OF THE BABY
labor & delivery
Check your car-seat knowledge with the quiz below. But even
if you score 100 percent, read on. According to Heather Paul, Ph.D., Executive
Director of the National SAFE KIDS Campaign®, a startling eight out of ten
parents who use car seats do so incorrectly! To help protect your kids in the
car, bone up on the following points:
Car Seat Safety
Car seats are extremely effective. When correctly installed and used,
they reduce the risk of death by 71 percent for infants (under age 1) and by 54
percent for toddlers (ages 1 to 4).
Children ages 4 and under and/or weighing less than 40 pounds are required by
most state laws to be protected by car seats. See "Which Car Seat to
Choose," opposite, to find a seat that's right for your child.
Never place a child in the front seat of a car, even in a car seat. If
the car is equipped with a passenger air bag, the force of the air bag, upon
impact, could kill or seriously injure a child 12 and under.
Beginning in 1998, all new cars will be equipped with driver and
front-passenger air bags. The back seat is the safest place to ride.
Always use infant car seats rear-facing only!
If you must buy or borrow a used car seat, do so with caution and be sure it
meets federal motor vehicle safety standards. Used car seats may have been
damaged in a crash and may have hidden flaws. Also, make sure that the seat
comes with its original user's manual or instruction booklet. Follow these
instructions and the car owner's manual without fail. Don't use seats
manufactured before 1981; before this date, seats weren't required to pass a
dynamic crash test and may not protect a child in a crash.
Your car seat should be compatible with your car. Read both the car-seat
and car manuals to verify that the seat fits snugly. Try out different models
before making a purchase. Register your car seat with the manufacturer so you
can be notified in the even of a recall.
Taxicabs and rental vehicles are covered by some state child-occupant safety
laws and require the use of child safety seats. Always bring your child's
car seat along when you use these forms of transportation.
Find out how savvy you are about children and motor-vehicle injuries.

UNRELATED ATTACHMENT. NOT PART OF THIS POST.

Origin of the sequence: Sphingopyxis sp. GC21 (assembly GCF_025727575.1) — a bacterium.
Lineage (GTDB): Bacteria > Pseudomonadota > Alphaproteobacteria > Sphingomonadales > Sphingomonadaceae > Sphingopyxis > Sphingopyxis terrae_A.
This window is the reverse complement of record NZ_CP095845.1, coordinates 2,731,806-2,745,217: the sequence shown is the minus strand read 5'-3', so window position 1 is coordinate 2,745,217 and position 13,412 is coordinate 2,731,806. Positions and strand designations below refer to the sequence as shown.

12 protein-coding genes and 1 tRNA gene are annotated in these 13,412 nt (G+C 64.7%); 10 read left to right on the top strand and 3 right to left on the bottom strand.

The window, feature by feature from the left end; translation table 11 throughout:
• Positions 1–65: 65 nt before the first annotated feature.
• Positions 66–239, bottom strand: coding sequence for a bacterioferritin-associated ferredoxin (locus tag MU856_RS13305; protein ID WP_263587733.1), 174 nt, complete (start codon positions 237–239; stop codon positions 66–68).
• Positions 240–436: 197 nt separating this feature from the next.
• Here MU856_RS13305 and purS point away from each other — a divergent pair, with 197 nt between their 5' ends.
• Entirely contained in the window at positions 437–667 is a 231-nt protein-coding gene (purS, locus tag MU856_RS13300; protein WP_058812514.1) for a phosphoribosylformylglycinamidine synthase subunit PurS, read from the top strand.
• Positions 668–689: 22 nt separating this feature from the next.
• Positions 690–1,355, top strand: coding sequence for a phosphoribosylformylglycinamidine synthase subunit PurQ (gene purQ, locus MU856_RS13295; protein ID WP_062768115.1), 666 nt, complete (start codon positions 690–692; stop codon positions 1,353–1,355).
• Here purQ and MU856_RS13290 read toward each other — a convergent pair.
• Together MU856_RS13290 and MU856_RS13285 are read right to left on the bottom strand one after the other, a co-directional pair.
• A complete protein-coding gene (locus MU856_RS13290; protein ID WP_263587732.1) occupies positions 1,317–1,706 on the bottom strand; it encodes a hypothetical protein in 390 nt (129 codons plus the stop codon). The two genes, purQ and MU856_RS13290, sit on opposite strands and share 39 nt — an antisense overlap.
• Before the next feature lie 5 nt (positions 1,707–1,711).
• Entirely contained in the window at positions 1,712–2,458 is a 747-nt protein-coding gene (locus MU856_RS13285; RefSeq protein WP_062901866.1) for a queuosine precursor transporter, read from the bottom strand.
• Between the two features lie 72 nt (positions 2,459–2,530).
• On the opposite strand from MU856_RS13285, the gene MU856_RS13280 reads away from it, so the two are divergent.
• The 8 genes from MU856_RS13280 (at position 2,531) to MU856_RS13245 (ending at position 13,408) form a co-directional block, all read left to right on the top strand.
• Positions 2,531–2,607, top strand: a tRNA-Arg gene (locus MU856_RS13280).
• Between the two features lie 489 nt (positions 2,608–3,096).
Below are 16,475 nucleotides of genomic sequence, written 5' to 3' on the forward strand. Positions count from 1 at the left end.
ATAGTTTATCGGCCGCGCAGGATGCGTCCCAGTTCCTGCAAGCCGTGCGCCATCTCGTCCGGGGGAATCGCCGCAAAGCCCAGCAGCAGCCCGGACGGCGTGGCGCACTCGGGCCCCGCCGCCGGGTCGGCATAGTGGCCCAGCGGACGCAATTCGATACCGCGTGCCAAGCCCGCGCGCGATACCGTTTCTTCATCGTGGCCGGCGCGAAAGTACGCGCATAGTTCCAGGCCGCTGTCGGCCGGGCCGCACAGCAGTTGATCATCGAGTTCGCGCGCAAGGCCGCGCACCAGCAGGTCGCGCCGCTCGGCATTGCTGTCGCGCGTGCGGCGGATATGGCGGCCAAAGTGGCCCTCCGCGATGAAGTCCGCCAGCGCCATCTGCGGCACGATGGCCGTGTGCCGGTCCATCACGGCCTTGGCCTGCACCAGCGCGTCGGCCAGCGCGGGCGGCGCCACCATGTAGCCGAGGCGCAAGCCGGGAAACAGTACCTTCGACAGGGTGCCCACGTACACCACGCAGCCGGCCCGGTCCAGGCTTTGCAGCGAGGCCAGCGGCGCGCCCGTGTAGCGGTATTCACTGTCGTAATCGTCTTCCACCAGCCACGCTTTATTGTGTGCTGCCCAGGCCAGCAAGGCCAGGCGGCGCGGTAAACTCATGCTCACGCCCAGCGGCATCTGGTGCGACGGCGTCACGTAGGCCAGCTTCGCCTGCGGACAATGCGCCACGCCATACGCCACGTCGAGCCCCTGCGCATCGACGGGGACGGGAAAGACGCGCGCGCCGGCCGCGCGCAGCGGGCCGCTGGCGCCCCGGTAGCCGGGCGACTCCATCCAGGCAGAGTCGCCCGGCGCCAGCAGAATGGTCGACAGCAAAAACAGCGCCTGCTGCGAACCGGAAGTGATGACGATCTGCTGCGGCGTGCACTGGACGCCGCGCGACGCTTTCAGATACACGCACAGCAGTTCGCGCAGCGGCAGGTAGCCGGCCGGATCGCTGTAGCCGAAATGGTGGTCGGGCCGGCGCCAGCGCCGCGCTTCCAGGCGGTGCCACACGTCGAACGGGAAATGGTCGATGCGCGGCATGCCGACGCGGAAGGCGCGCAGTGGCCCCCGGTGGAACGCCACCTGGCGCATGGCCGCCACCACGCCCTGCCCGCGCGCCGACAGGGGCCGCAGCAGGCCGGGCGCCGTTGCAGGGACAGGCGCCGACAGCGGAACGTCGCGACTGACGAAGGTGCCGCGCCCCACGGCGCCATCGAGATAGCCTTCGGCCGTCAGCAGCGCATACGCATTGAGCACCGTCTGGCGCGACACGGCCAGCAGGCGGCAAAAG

Take this quiz:
Q. What is the
leading cause of unintentional injury-related death among children 14
2. Motor-vehicle crashes
A. The correct answer is number 2. Children
are particularly at risk from death and injury as passengers in motor
vehicles. Motor-vehicle safety features are designed to protect an
adult-size body and may actually put children at greater risk. To
prevent injury and death, always use the restraint system (car seats,
booster seats, or seat belts) appropriate for your child's age and size.
Q. True or
False: If a child is small enough holding her in your arms while someone
else drives will keep her safe, as long as you're not on the highway.
A. False! In a crash, a child held in your arms is
never safe. A 30-mile-per-hour impact will
tear a baby from the hold of even the strongest adult.
ages 14 and under are more likely to die from motor-vehicle crashes:
2. During the months from May to September
3. Between the hours of 3p.m. and 5p.m.
4. All of the above
A. The correct answer is number 4. According
to the National SAFE KIDS Campaign®, half of all deaths occur on
weekends, half happen during the warmer months, and more than one
quarter occur in the late afternoon.
How can 79 percent of those who use child seats do so incorrectly? A
1996 National Highway Traffic Safety Administration study shows the
||used the seat's locking clip the wrong way or
failed to use it at all.
||misused the car seat's harness-retainer chest
clip or failed to use it at all.
||misused the harness strap or failed to use it at
||fastened the car's safety belt incorrectly over
the car seat.
||turned the car seat in the wrong direction.
||failed to buckle the car seat's harness.